Prior leaks of navy info were on RCMP's radar before vice-admiral's removal
Alleged leak likely involved domestic secrets, says expert
The RCMP conducted at least two prior investigations into leaks of sensitive information involving naval projects before this week's suspension of the military's second-highest ranking officer, sources tell CBC News.
The revelation comes at the same time the Trudeau government has quietly moved to reassure allies that no foreign intelligence data was compromised in relation to the controversy involving Vice-Admiral Mark Norman.
A series of federal, defence and industry sources say the RCMP conducted inquiries about how the media got hold of a decision, in late 2015, that temporarily halted plans to lease a new military supply ship. The story was reported, at the time, by CBC News and The Canadian Press.
Inquiries were also made about a leak in the fall of 2014 about a decision, by the former Conservative government, to sole-source the $800-million purchase of new Sea Sparrow missiles for the frigates. That story was reported by Postmedia.
The dates, timing and conclusions of those investigations remain shrouded in mystery, but they have not, as of yet, resulted in any charges.
Leaks predate political storm
But the fact the investigations took place at all indicates that scrutiny of naval acquisitions predates this week's political storm over the suspension of the military's No. 2 commander.
The RCMP were asked for comment late Thursday, but no one was immediately available.
Sources who spoke to CBC News on the condition of anonymity, because of sensitivity of the file, were unable to say how — if at all — the investigations connect with the case involving Norman. He was relieved of his duties, but not stripped of his command, as vice-chief of defence staff on Monday.
And while the Liberal government and National Defence have maintained a wall of silence, a series of leaks to multiple media organizations indicate the Mounties are examining allegations that Norman somehow divulged classified data, perhaps to the shipbuilding industry.
The alleged disclosures that seem to have caught the RCMP's attention are recent and possibly related to the newly launched competition to design the navy's new frigates, a high-stakes multibillion-dollar, multi-year program.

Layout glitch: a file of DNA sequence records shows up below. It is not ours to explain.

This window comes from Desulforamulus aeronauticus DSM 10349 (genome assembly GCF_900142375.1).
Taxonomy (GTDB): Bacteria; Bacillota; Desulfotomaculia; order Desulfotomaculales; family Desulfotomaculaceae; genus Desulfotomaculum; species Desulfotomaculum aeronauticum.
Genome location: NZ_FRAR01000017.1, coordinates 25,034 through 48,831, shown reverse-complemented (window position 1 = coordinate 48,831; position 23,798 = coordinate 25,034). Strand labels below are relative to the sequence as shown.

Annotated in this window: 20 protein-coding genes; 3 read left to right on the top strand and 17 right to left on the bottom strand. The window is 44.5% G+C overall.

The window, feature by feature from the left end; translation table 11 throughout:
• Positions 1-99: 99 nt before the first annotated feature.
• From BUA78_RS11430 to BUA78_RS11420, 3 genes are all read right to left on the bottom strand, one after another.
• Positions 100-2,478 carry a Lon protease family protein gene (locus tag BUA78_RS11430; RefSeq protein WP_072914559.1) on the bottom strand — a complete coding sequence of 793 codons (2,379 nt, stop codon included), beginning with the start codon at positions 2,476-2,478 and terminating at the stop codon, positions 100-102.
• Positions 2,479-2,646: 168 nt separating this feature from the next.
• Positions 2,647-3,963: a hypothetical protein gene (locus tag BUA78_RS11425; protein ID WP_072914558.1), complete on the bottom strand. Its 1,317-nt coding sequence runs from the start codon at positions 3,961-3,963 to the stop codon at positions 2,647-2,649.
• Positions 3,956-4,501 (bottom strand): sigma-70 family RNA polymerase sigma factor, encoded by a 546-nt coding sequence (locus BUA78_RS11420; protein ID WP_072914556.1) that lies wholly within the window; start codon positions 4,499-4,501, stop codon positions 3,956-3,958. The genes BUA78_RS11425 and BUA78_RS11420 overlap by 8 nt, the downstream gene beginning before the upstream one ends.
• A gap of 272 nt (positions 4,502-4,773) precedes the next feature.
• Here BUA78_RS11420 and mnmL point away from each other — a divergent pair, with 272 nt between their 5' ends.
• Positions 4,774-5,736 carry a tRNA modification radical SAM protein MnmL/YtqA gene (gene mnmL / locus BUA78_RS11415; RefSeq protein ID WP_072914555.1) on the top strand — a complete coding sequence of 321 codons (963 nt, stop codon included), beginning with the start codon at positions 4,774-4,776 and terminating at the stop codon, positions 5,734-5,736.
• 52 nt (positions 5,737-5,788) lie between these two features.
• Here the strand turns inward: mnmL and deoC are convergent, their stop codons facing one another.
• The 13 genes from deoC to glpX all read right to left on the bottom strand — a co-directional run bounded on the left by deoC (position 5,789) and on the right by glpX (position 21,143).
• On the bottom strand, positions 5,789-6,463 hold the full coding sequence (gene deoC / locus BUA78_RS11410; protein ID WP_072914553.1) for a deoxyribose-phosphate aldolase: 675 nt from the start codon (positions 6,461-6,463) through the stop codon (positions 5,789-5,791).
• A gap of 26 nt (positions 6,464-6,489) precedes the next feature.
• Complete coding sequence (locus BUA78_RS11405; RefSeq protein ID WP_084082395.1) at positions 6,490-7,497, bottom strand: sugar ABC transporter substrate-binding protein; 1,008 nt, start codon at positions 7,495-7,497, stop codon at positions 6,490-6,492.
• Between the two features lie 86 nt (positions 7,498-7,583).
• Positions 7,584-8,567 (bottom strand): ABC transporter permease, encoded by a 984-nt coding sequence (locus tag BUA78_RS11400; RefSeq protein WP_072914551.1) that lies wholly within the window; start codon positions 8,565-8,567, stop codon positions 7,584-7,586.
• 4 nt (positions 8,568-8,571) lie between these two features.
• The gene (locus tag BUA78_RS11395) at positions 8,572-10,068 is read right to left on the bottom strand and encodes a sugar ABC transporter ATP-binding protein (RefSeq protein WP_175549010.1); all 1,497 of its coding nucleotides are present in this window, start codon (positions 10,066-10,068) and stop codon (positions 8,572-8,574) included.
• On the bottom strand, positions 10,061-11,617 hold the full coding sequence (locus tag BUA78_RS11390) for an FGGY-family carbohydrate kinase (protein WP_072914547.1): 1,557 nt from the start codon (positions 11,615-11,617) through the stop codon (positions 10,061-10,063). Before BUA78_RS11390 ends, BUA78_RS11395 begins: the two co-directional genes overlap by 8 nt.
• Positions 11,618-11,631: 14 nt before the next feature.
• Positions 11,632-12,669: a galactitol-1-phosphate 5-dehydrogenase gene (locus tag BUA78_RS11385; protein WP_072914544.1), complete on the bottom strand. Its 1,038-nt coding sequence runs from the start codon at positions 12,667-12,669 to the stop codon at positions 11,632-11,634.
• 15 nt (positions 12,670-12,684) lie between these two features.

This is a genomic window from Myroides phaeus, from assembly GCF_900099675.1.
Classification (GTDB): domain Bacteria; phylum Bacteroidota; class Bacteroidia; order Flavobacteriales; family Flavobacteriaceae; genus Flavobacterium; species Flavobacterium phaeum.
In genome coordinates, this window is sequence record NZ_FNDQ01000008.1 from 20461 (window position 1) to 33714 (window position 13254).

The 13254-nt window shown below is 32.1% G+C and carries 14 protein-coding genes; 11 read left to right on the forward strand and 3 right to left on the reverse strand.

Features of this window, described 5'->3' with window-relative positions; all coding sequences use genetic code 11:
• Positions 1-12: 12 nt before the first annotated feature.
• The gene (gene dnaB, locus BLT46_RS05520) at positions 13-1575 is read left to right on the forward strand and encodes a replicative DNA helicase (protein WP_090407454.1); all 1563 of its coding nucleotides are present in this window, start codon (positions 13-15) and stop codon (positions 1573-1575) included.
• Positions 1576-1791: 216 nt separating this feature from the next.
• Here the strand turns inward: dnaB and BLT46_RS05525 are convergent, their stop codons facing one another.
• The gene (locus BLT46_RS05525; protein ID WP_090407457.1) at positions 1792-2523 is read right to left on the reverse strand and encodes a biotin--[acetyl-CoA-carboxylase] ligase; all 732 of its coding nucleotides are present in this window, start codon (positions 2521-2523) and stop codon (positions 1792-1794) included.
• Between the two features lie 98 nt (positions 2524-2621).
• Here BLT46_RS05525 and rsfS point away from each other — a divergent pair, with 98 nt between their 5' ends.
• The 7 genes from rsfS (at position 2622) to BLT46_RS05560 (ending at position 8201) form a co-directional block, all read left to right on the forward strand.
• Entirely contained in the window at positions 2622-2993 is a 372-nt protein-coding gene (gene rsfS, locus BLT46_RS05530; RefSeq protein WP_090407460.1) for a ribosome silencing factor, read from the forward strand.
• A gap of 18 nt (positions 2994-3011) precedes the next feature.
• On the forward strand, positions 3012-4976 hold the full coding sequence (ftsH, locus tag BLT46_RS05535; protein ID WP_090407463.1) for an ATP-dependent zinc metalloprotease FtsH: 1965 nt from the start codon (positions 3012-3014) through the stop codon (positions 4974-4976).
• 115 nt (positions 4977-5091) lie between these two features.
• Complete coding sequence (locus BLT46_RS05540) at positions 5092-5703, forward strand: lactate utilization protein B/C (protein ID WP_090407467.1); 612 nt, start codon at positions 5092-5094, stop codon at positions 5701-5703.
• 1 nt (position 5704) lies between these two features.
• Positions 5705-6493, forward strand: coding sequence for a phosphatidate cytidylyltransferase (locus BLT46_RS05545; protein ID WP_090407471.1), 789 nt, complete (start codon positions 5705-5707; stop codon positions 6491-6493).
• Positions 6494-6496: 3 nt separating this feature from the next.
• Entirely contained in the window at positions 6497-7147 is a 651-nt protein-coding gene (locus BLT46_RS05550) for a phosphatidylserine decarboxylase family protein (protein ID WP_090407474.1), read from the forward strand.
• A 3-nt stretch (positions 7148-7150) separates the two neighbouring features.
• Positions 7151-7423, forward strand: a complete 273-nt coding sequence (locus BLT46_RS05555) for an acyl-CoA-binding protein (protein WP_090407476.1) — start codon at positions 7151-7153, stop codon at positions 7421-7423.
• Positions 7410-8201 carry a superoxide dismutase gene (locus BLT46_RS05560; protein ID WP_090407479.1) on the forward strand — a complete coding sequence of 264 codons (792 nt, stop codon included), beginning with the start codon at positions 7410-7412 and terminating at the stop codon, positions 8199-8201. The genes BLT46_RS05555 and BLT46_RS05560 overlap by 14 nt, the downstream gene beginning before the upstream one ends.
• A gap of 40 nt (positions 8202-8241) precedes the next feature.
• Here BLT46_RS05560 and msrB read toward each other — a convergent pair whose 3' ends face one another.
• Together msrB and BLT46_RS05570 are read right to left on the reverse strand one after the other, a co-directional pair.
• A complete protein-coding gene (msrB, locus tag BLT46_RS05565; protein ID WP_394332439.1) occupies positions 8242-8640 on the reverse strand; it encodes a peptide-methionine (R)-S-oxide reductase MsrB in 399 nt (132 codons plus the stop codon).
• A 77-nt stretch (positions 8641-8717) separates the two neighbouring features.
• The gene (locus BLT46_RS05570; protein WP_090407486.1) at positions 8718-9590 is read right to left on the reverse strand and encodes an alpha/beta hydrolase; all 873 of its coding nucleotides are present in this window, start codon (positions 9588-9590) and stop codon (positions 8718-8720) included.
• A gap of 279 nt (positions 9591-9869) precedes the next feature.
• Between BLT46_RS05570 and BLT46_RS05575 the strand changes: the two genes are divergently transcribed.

RCMP skeptical in past probes
The RCMP have sometimes as a matter of routine opened national security probes into defence-related stories leaked to the media.
Notably, they conducted a six-month probe in 2010 into a Globe and Mail story about the F-35 fighter, but internal documents released to The Canadian Press in 2012 show investigators were skeptical that information in the story jeopardized "the safety of Canada" or that it "shed new light on secrets."
In light of the assurance given to allies that "Five Eyes" intelligence data is safe, the question of what may have been disclosed is taking on new relevance.
The fact the RCMP did not make an immediate arrest is significant, said Errol Mendes, a law professor at the University of Ottawa who worked in the Privy Council Office in Paul Martin's government.
"It suggests we are dealing with the leaking of domestic procurement information," he said. "People at that level have top security clearance, and when they're cleared at that level, they sign saying they won't release anything for the rest of their life. It's very strict."
National security vs. political secrets
But other experts say drawing the line between a national security secret and a political secret was blurred under the Conservatives.
Under Stephen Harper's government, the definition of what could be considered secret cabinet information was expanded through rewritten federal treasury board regulations in 2013.
Departmental lawyers were given wider discretion to decide what constitutes a cabinet secret — known as a "confidence."
The result has been that data — previously considered innocuous — was labelled a state secret and hidden not only from the public, but from members of Parliament, parliamentary watchdogs and even the information commissioner.
"It extends coverage of the cabinet confidences and has created more secrets," said Michel Drapeau, a retired colonel and military law expert.
In opposition, the current Liberal government complained about how often the Conservatives declared matters to be cabinet secrets, but have not moved to reverse the changes.